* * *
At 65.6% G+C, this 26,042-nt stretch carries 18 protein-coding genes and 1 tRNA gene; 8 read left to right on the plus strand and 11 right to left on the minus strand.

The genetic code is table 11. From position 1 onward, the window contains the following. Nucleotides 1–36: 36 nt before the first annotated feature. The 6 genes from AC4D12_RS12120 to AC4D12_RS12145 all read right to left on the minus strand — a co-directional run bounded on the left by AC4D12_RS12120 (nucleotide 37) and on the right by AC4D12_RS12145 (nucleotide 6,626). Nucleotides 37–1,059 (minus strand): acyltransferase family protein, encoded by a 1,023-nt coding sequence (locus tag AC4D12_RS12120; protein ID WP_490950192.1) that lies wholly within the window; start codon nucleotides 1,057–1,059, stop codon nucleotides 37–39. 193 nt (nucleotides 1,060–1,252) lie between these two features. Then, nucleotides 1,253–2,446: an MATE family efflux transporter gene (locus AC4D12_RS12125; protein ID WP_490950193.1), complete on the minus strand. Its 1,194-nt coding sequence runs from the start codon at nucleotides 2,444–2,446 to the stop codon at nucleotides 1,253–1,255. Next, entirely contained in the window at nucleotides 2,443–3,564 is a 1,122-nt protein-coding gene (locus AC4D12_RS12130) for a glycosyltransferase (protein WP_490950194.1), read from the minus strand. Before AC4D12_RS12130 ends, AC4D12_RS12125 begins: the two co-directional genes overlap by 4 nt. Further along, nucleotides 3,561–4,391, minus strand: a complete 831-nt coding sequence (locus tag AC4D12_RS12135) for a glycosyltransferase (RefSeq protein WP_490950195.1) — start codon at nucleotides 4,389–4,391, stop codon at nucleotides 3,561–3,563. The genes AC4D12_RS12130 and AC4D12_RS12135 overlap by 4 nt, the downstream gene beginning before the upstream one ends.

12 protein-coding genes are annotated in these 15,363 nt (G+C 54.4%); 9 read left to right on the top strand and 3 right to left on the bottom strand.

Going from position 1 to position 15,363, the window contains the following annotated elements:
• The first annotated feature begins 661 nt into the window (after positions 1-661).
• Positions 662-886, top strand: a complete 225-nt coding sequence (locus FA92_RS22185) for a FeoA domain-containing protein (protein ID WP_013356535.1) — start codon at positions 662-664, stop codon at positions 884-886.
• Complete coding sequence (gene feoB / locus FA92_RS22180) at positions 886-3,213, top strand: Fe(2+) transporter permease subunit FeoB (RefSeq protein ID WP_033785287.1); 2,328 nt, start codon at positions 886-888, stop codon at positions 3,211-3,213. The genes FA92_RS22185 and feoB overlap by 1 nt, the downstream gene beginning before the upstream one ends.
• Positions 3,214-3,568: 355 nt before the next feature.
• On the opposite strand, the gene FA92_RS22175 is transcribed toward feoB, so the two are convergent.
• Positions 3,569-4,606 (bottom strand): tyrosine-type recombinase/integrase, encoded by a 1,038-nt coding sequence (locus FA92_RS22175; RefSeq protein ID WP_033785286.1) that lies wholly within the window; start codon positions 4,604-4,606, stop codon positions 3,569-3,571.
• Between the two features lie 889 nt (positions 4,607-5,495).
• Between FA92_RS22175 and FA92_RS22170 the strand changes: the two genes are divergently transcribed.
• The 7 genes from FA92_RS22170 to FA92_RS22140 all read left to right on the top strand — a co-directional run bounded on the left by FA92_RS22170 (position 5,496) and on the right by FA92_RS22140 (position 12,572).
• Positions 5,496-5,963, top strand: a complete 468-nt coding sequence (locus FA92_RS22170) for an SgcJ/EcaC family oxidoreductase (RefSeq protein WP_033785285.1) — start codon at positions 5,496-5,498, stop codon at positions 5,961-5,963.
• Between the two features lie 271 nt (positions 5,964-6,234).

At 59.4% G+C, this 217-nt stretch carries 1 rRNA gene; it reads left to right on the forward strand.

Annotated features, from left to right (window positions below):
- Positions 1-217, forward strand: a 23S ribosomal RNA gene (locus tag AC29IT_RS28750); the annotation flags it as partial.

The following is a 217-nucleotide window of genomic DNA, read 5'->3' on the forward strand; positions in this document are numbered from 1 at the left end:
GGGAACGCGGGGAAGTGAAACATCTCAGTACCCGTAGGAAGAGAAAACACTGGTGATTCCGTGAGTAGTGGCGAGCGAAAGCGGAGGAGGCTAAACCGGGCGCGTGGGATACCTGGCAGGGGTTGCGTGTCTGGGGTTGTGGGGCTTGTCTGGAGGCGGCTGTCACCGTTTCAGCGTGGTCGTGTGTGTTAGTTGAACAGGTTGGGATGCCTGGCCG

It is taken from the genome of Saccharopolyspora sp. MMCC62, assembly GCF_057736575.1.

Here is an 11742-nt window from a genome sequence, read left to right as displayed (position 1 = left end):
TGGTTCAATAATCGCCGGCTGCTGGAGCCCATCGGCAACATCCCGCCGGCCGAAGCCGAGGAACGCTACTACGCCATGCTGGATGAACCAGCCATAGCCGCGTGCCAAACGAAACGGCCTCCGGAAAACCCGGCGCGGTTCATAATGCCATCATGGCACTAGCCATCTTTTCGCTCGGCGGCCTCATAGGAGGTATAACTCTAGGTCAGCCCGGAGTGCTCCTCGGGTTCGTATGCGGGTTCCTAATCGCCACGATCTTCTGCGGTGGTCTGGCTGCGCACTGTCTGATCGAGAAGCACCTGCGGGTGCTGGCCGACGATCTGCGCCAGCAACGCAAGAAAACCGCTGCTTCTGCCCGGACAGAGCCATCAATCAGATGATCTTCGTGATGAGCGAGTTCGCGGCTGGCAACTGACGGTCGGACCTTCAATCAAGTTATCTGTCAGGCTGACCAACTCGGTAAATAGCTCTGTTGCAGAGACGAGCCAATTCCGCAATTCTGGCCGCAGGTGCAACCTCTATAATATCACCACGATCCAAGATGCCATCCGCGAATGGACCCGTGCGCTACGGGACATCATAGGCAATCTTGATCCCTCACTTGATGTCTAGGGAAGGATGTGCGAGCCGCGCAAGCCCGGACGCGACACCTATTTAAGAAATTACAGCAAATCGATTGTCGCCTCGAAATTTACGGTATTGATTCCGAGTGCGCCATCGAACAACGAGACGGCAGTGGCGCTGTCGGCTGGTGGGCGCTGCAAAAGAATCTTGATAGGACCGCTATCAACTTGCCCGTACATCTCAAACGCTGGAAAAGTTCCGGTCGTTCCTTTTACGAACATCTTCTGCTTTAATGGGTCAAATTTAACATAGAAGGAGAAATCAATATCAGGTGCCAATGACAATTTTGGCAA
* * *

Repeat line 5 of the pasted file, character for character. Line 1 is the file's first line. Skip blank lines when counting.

• The first annotated feature begins 661 nt into the window (after positions 1-661).